The study of the curriculum and educational knowledge is a study of ideology. The curriculum is never neutral. It always reflects or embodies ideological positions. Ideologies present within the curriculum are negotiated and formulated through multilayered processes of strategic compromise, assent, and resistance. And as such, the curriculum ideologies become operationalized in both overt and hidden means—constructing subjects and objects of knowledge in active as well as passive ways. Teaching is always a political act, and discussions and debates over curriculum ideologies have a long history within the field of curriculum studies. In terms of its function related to the organization and valuing of knowledge, it remains important to recognize not only the contested nature of the curriculum but also how such contestations have ideological dimensions in the framing of the curriculum. Curriculum ideologies manifest in terms of what might be thought of as values, visions of the future, and venues or forms. This is to say, the curriculum is imbued with processes for valuing assumed choices related to its design, development, and implementation. These choices draw from ideologically based assumptions about the curriculum’s basis in political, economic, historical, sociocultural, psychological, and other realities—whether they be discursive or material in effect. Additionally, these curriculum choices also pertain to the means by which the curriculum achieves these goals or objectives through the formulation of designed experiences, activities, or other forms of learning opportunities. The curriculum—in certain regards as finding principle in the conveying of knowledge through a system of organization related to an outset purpose—has, as a central component to some degree, a vision of a future. The curriculum is something simultaneously constructed and enacted in the present, with often the expressed purpose of having implications and ramifications for the future. The curriculum’s role and purpose in constructing both tested and untested or imagined feasibilities again has to do with some type of vision of learning inflected by ideology. This may even take the form of envisioning a future that is actually a vision of the past in some form, or perhaps a returning to a remembered time that may have existed for some but not others, or by extension a similarly romanticized remembering of a mythic past, for instance. Ultimately, the curriculum, whether translated into practice or in being developed conceptually, is in all likelihood never exclusively one of these, but instead is in all probability an amalgamation of such to differing degrees wherein a multitude of possibilities and combinations exist. Among the key questions of curriculum studies that remain central in terms of both analyzing and theorizing the curriculum are: Whose knowledge counts and what is worthwhile? These questions help to raise to a level of concern the ideological underpinnings of all curricula in ways that through sustained critical dialog might work to collectively build a more sustainably just and equitable world.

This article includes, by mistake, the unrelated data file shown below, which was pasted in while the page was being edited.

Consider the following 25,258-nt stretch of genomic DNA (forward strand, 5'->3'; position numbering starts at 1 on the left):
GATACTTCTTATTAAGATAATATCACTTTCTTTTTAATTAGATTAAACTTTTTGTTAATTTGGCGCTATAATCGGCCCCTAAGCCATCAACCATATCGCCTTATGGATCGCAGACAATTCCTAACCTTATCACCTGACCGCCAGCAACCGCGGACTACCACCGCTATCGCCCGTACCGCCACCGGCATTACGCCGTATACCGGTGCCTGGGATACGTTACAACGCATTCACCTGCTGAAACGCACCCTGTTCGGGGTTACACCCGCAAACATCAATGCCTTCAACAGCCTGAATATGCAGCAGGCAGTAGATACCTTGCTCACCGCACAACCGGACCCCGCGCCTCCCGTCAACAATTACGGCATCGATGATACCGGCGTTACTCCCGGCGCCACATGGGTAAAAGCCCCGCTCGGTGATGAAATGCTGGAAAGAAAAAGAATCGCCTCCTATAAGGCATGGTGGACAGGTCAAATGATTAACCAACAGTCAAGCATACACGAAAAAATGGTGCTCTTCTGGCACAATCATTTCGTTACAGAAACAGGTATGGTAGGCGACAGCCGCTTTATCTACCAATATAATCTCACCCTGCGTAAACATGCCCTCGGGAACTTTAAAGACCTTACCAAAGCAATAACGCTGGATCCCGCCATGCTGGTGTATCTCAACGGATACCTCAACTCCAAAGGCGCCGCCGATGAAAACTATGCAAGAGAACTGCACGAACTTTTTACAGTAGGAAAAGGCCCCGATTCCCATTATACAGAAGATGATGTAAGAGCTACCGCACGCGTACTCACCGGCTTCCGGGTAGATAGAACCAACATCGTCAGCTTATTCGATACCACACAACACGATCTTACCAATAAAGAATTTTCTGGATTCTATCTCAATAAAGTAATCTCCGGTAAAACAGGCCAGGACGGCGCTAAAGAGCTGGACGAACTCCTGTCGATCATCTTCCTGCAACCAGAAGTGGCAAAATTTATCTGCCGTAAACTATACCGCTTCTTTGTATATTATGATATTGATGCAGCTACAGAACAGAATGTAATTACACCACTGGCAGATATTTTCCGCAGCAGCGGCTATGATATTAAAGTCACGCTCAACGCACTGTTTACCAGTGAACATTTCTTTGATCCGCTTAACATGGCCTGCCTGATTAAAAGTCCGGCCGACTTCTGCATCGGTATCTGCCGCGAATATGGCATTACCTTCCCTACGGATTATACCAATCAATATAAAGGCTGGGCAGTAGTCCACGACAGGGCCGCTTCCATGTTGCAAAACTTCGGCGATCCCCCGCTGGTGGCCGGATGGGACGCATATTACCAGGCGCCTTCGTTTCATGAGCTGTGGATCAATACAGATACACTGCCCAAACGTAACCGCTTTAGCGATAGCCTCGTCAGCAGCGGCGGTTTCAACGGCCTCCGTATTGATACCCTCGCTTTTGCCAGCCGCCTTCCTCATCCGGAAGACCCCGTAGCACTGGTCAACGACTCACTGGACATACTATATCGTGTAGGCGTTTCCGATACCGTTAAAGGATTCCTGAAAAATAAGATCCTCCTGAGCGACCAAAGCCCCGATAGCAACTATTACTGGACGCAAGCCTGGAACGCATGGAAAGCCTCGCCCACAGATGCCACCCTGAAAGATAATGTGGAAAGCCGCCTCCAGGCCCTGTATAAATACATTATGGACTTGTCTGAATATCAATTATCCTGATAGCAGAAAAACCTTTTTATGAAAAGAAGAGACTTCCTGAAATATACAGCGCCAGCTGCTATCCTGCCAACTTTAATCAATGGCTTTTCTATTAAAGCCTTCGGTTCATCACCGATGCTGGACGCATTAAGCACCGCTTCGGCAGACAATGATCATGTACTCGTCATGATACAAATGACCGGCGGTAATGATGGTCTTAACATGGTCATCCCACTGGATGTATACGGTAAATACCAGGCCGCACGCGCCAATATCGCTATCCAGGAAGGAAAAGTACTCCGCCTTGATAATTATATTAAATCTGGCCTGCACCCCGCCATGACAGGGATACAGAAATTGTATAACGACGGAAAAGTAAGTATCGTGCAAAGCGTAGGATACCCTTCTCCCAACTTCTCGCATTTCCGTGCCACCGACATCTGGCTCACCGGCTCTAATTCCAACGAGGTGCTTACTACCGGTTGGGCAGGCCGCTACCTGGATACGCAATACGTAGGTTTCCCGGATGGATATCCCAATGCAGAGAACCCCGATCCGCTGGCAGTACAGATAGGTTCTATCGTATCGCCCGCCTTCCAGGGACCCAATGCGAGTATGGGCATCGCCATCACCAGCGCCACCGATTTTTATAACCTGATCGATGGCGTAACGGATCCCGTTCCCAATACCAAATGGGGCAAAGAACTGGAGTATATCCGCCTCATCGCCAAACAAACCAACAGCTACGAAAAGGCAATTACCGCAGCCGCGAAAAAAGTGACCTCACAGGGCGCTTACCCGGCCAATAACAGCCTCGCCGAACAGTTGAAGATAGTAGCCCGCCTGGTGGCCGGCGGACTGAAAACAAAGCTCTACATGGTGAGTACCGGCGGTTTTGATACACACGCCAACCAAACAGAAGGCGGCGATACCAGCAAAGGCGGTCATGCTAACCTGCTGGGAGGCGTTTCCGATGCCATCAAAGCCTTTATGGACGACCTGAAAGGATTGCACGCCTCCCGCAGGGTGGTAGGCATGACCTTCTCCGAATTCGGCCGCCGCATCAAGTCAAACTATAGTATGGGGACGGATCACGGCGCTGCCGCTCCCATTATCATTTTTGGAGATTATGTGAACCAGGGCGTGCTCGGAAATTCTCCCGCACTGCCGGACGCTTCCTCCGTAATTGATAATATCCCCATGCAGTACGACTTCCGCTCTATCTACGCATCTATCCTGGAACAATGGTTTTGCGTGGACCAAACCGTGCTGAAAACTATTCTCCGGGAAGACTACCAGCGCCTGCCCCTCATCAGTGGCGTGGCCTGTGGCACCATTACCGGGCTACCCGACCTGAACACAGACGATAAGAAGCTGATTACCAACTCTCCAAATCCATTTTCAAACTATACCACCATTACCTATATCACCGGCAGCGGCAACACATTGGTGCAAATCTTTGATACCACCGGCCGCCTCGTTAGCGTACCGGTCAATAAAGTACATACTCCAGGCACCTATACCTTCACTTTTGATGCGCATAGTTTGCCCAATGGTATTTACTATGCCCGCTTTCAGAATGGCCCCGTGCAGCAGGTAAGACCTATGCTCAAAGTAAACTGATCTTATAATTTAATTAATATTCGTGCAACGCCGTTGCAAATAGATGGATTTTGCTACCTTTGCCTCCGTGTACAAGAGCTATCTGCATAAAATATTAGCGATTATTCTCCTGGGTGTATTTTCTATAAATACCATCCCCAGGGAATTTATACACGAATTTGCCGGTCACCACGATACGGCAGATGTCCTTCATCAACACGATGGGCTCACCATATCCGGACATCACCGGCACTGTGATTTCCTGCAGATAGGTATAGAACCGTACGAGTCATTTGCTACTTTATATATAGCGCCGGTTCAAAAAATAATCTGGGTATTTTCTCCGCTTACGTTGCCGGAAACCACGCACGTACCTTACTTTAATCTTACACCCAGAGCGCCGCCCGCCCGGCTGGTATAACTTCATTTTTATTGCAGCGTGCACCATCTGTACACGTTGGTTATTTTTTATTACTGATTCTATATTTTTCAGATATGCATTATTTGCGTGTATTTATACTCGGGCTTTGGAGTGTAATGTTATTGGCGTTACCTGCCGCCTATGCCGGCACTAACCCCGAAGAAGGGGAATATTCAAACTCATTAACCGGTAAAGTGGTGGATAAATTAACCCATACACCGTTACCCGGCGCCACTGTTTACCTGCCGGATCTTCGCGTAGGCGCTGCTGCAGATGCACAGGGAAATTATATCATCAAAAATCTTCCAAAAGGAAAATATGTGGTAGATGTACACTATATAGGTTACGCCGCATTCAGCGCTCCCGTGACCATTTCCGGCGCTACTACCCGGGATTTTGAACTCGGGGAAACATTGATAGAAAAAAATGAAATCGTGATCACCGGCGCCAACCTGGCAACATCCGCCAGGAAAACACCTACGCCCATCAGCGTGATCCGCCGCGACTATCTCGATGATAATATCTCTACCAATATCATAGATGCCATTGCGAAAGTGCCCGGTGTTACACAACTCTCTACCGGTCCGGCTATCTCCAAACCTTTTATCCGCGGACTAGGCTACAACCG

Article